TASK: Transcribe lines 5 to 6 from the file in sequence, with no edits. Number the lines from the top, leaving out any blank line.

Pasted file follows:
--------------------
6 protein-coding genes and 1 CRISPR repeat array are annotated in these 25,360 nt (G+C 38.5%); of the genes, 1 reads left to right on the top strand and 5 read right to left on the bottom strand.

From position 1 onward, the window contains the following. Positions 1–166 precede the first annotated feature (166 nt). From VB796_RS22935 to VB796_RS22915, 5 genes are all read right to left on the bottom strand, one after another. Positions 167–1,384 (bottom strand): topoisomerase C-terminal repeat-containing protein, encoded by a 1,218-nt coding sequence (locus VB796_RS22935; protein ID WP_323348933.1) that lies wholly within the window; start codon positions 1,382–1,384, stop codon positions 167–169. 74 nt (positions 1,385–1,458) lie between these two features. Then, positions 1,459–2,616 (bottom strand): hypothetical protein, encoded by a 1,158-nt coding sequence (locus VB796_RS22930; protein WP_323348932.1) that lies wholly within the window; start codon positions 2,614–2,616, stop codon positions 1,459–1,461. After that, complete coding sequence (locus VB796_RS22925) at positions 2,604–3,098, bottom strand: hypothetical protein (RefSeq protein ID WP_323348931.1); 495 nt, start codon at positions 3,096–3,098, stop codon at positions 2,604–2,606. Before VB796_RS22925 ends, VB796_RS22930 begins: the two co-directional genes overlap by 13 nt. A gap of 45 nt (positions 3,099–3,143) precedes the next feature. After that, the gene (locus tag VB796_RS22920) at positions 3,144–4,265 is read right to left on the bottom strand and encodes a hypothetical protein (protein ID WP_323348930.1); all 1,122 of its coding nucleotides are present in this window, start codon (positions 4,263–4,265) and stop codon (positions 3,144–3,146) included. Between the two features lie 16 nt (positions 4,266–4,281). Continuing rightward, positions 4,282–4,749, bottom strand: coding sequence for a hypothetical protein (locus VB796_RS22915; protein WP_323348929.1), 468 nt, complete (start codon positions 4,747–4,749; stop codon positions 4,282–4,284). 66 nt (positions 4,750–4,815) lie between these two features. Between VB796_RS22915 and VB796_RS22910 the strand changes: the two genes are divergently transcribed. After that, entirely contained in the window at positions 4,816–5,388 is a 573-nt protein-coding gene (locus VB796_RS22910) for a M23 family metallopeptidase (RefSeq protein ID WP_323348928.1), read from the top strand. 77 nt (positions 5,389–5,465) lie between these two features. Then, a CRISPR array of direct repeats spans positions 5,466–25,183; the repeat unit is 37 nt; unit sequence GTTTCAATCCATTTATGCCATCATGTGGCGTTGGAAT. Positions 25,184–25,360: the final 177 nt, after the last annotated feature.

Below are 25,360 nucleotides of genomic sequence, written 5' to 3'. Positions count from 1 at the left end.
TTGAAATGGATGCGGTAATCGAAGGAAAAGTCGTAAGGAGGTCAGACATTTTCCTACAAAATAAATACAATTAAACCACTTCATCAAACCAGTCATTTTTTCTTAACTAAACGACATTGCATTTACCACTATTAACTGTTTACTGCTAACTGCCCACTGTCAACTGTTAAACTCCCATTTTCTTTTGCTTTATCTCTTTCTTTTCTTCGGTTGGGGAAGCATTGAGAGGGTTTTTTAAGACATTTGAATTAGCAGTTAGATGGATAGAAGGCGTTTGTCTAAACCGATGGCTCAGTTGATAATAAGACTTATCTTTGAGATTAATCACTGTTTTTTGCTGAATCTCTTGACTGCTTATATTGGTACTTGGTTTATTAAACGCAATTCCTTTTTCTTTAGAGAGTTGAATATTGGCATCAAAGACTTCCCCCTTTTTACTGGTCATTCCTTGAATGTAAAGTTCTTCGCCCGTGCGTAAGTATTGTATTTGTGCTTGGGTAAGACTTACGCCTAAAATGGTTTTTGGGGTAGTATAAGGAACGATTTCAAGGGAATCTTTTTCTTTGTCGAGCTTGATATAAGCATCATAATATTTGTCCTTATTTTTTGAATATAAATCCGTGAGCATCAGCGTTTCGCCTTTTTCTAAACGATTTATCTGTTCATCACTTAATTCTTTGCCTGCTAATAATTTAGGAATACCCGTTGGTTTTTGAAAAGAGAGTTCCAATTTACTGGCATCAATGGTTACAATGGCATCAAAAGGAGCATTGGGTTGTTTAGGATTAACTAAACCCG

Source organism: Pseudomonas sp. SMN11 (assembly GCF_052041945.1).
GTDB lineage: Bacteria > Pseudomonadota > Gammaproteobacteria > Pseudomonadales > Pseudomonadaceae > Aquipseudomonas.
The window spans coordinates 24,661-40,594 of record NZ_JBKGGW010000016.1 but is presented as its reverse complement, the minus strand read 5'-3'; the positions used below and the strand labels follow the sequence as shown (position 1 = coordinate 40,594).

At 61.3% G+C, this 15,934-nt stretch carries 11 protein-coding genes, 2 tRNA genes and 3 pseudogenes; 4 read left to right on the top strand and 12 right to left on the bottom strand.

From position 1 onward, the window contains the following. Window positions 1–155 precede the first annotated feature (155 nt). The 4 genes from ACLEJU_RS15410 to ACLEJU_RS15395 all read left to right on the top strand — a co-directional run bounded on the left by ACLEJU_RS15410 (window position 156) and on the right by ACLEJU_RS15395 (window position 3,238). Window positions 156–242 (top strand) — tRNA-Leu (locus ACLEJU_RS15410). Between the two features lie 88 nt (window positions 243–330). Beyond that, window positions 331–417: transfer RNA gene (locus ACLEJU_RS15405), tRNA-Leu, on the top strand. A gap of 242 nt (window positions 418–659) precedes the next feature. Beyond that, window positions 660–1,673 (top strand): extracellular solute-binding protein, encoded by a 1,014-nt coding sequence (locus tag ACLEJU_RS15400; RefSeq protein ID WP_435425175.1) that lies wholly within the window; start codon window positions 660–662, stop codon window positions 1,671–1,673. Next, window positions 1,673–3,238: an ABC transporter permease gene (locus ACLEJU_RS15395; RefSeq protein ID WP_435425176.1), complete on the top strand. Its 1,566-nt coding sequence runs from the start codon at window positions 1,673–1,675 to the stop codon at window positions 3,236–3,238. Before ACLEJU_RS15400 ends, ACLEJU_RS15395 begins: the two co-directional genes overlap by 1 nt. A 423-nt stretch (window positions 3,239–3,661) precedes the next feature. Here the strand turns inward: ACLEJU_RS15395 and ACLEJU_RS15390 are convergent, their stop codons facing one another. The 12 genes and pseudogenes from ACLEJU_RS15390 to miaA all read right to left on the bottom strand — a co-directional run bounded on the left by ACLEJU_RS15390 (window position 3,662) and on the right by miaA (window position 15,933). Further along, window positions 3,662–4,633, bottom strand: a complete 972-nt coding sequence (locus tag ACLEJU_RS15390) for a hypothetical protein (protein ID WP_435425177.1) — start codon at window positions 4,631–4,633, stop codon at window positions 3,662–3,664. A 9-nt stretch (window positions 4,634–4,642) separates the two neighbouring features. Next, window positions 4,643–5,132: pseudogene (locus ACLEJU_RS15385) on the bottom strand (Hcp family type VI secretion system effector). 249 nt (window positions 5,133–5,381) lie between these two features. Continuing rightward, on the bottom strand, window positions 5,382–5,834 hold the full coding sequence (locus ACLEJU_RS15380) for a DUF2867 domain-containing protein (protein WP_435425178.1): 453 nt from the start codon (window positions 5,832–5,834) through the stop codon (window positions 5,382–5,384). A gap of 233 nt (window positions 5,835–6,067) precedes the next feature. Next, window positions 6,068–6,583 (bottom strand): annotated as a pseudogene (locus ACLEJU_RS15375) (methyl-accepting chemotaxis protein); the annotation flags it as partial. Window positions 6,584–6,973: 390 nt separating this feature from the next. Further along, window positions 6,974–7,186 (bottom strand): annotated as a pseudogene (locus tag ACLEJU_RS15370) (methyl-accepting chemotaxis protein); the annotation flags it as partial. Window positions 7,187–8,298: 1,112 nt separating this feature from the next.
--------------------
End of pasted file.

Source organism: Pseudomonas sp. SMN11 (assembly GCF_052041945.1).
GTDB lineage: Bacteria > Pseudomonadota > Gammaproteobacteria > Pseudomonadales > Pseudomonadaceae > Aquipseudomonas.